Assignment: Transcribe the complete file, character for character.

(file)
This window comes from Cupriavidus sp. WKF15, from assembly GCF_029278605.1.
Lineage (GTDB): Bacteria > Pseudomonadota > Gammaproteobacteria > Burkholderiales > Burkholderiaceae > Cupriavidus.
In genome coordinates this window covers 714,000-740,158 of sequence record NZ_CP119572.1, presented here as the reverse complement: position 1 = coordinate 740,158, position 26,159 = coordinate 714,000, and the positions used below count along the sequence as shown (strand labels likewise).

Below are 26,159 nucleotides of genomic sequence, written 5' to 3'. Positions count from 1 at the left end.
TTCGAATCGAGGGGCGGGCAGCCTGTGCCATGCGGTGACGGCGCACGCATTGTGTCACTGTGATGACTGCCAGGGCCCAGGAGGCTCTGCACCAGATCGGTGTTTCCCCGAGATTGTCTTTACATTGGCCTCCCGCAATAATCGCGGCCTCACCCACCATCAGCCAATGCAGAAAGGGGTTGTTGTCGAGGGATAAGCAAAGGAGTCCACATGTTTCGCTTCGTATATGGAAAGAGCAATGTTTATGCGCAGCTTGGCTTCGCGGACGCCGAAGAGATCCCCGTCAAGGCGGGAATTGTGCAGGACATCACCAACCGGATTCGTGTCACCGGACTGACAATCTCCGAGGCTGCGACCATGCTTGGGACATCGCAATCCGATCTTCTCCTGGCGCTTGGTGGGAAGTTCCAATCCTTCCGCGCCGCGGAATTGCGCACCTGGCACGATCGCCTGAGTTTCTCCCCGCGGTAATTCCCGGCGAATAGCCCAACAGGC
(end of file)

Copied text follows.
This window comes from Cupriavidus sp. WKF15, from assembly GCF_029278605.1.
Lineage (GTDB): Bacteria > Pseudomonadota > Gammaproteobacteria > Burkholderiales > Burkholderiaceae > Cupriavidus.
In genome coordinates this window covers 714,000-740,158 of sequence record NZ_CP119572.1, presented here as the reverse complement: position 1 = coordinate 740,158, position 26,159 = coordinate 714,000, and the positions used below count along the sequence as shown (strand labels likewise).

Below are 26,159 nucleotides of genomic sequence, written 5' to 3'. Positions count from 1 at the left end.
TTCGAATCGAGGGGCGGGCAGCCTGTGCCATGCGGTGACGGCGCACGCATTGTGTCACTGTGATGACTGCCAGGGCCCAGGAGGCTCTGCACCAGATCGGTGTTTCCCCGAGATTGTCTTTACATTGGCCTCCCGCAATAATCGCGGCCTCACCCACCATCAGCCAATGCAGAAAGGGGTTGTTGTCGAGGGATAAGCAAAGGAGTCCACATGTTTCGCTTCGTATATGGAAAGAGCAATGTTTATGCGCAGCTTGGCTTCGCGGACGCCGAAGAGATCCCCGTCAAGGCGGGAATTGTGCAGGACATCACCAACCGGATTCGTGTCACCGGACTGACAATCTCCGAGGCTGCGACCATGCTTGGGACATCGCAATCCGATCTTCTCCTGGCGCTTGGTGGGAAGTTCCAATCCTTCCGCGCCGCGGAATTGCGCACCTGGCACGATCGCCTGAGTTTCTCCCCGCGGTAATTCCCGGCGAATAGCCCAACAGGC